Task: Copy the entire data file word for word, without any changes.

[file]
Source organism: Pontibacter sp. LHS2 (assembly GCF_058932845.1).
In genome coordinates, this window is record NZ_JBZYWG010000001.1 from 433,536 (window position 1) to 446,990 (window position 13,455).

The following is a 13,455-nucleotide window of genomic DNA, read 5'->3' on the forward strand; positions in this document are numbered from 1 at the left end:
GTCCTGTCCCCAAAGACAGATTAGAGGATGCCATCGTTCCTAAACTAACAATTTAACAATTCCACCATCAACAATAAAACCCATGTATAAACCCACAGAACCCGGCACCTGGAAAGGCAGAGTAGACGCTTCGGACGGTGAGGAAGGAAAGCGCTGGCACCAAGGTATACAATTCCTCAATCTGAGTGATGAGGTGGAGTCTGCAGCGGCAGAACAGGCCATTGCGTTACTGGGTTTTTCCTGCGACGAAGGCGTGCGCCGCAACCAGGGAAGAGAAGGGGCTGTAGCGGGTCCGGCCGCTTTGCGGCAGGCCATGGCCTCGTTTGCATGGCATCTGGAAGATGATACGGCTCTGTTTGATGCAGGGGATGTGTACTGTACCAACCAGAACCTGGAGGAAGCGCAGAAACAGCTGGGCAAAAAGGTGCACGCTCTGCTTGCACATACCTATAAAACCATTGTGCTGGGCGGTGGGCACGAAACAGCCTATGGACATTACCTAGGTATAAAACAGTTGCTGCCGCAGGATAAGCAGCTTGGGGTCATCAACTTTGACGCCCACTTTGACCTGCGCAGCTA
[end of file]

Source organism: Pontibacter sp. LHS2 (assembly GCF_058932845.1).
In genome coordinates, this window is record NZ_JBZYWG010000001.1 from 433,536 (window position 1) to 446,990 (window position 13,455).

The following is a 13,455-nucleotide window of genomic DNA, read 5'->3' on the forward strand; positions in this document are numbered from 1 at the left end:
GTCCTGTCCCCAAAGACAGATTAGAGGATGCCATCGTTCCTAAACTAACAATTTAACAATTCCACCATCAACAATAAAACCCATGTATAAACCCACAGAACCCGGCACCTGGAAAGGCAGAGTAGACGCTTCGGACGGTGAGGAAGGAAAGCGCTGGCACCAAGGTATACAATTCCTCAATCTGAGTGATGAGGTGGAGTCTGCAGCGGCAGAACAGGCCATTGCGTTACTGGGTTTTTCCTGCGACGAAGGCGTGCGCCGCAACCAGGGAAGAGAAGGGGCTGTAGCGGGTCCGGCCGCTTTGCGGCAGGCCATGGCCTCGTTTGCATGGCATCTGGAAGATGATACGGCTCTGTTTGATGCAGGGGATGTGTACTGTACCAACCAGAACCTGGAGGAAGCGCAGAAACAGCTGGGCAAAAAGGTGCACGCTCTGCTTGCACATACCTATAAAACCATTGTGCTGGGCGGTGGGCACGAAACAGCCTATGGACATTACCTAGGTATAAAACAGTTGCTGCCGCAGGATAAGCAGCTTGGGGTCATCAACTTTGACGCCCACTTTGACCTGCGCAGCTA